November 27, 2014
by Kahaliah Richards
From my perch, the research studies linking periodontal disease to systemic health are more robust and more frequent than their counterparts in tooth decay.
There may be good biological reasons for this but there also may be other factors such as the research in caries remains focused on restorative materials rather than on the biology of this disease.
In this context, I note a recent article linking dental decay to atherosclerosis and published in a relatively obscure journal. Briefly, this research study of 292 Austrian adults of mean age 54 years found that:
As the study reported, the development of (root) caries and periodontal disease, are intertwined:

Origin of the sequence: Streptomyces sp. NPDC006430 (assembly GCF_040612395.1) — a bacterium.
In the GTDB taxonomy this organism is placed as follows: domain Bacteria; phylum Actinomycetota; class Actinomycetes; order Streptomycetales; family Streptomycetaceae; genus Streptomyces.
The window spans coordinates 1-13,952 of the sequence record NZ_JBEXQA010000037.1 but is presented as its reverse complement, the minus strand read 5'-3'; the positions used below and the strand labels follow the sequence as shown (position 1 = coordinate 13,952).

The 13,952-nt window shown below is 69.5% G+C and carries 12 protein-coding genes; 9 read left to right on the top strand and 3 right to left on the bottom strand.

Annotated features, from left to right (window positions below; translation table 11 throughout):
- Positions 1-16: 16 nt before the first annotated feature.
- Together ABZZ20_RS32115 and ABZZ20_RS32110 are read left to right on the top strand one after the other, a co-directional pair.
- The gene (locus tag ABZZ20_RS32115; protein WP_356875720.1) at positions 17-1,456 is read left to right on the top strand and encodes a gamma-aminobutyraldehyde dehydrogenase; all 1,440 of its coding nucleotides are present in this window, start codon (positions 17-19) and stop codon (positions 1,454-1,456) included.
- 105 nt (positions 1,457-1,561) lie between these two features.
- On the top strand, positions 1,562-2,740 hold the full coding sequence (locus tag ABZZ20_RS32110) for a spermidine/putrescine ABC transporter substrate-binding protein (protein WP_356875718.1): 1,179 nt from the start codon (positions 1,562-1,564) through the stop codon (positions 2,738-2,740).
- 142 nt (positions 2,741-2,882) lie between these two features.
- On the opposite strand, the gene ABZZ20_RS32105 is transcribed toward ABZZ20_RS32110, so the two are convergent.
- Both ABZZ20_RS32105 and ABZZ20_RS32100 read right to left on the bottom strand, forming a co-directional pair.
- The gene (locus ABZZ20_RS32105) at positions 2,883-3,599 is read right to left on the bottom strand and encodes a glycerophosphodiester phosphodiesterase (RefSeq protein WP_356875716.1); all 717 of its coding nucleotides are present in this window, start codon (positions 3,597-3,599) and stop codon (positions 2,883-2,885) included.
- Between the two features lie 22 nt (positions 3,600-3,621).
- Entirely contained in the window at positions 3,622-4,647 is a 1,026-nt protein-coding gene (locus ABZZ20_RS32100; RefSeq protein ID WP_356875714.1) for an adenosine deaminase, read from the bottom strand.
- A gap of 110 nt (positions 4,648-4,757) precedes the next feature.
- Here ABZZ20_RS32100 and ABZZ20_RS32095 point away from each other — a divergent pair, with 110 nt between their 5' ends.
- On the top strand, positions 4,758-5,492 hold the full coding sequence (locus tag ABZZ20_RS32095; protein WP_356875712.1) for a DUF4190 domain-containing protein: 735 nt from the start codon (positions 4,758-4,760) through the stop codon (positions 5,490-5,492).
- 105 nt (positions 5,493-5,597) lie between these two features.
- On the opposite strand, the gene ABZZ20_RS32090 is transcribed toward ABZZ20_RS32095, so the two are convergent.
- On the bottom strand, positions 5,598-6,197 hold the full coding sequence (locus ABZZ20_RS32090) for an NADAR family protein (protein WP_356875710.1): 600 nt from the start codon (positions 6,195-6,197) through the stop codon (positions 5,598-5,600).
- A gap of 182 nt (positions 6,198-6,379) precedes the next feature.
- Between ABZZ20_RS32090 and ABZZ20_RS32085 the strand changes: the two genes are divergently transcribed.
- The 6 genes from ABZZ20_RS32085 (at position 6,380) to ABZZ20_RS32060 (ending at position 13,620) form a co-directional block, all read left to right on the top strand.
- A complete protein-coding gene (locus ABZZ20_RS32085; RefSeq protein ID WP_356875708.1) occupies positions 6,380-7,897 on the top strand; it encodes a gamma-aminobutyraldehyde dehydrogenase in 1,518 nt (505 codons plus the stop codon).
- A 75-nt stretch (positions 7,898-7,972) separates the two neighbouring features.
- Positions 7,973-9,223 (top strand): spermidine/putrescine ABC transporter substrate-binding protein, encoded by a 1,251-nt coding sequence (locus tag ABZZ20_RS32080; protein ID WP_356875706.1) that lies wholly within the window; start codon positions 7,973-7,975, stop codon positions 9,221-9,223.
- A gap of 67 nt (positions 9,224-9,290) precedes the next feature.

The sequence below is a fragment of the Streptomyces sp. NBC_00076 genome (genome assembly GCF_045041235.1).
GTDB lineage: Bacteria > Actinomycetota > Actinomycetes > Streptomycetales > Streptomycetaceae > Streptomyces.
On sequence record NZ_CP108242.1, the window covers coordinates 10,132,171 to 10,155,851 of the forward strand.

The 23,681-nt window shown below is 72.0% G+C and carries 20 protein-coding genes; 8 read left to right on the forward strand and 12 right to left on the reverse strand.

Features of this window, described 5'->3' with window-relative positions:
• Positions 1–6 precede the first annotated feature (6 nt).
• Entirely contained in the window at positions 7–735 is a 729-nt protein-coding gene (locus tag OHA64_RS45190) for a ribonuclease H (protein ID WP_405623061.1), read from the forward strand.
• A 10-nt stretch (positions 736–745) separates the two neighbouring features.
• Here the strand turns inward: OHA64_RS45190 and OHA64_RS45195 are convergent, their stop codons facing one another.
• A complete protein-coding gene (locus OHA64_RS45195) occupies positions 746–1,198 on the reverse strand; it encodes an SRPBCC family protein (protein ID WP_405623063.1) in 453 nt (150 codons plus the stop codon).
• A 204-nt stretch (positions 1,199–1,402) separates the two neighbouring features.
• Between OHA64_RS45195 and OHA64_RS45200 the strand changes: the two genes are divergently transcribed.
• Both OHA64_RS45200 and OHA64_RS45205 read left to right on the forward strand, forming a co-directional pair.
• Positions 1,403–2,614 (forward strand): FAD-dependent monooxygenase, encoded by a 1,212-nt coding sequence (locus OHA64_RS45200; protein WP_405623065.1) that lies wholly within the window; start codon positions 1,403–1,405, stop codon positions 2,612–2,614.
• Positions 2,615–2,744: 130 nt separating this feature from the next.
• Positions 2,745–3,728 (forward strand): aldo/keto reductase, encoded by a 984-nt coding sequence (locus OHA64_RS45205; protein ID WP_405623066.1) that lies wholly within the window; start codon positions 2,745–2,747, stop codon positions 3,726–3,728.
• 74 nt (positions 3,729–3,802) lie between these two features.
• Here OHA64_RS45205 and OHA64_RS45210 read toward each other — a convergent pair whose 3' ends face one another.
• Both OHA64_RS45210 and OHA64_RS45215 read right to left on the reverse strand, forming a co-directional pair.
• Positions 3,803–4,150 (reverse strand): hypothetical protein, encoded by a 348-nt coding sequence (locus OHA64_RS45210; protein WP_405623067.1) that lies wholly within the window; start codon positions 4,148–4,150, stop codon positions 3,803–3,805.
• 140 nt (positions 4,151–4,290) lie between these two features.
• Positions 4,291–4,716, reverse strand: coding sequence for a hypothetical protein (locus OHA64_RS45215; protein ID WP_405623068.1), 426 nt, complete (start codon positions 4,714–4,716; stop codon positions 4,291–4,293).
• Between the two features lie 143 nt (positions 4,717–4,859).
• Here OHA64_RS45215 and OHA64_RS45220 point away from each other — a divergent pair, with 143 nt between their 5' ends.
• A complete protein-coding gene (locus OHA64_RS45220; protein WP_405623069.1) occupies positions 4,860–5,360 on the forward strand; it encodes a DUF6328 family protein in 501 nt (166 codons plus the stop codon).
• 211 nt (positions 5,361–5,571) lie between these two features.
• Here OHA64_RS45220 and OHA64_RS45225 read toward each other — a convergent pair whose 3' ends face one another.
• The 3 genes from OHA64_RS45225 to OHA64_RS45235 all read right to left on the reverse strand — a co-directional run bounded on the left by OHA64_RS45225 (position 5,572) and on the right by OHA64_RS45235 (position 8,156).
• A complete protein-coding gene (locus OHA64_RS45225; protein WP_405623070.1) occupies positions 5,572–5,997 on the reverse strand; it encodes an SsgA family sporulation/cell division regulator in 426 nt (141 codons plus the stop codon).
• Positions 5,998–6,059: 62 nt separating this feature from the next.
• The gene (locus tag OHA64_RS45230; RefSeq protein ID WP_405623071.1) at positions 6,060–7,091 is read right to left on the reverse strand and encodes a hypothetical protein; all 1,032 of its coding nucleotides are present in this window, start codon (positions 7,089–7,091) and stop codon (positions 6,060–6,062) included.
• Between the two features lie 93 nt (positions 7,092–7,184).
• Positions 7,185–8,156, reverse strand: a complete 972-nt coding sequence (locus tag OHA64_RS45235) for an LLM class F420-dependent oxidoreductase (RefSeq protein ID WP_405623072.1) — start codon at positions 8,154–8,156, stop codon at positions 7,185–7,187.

Streptococcus mutans, a significant contributor to caries, can be found in the atheromatous plaques of the vascular wall (10). It can be presumed that dental caries may also have a proatherogenic effect. Minimal carious lesions, caries with and without involvement of the pulpal cavity, and chronic apical periodontitis represent different stages of the same inflammatory process.
Indeed, the origins of the two diseases is commonly at the gingival margin where the biofilms interact (see magnified picture).
So as dental teams, we need to be mindful of following the conventional wisdom that gum disease is the primary risk to overall health, and caries is not. Both diseases have influence and from our Facebook response by older Canadian women, the patient sees little difference between its gums and its teeth.
Biofilm at the gingival margin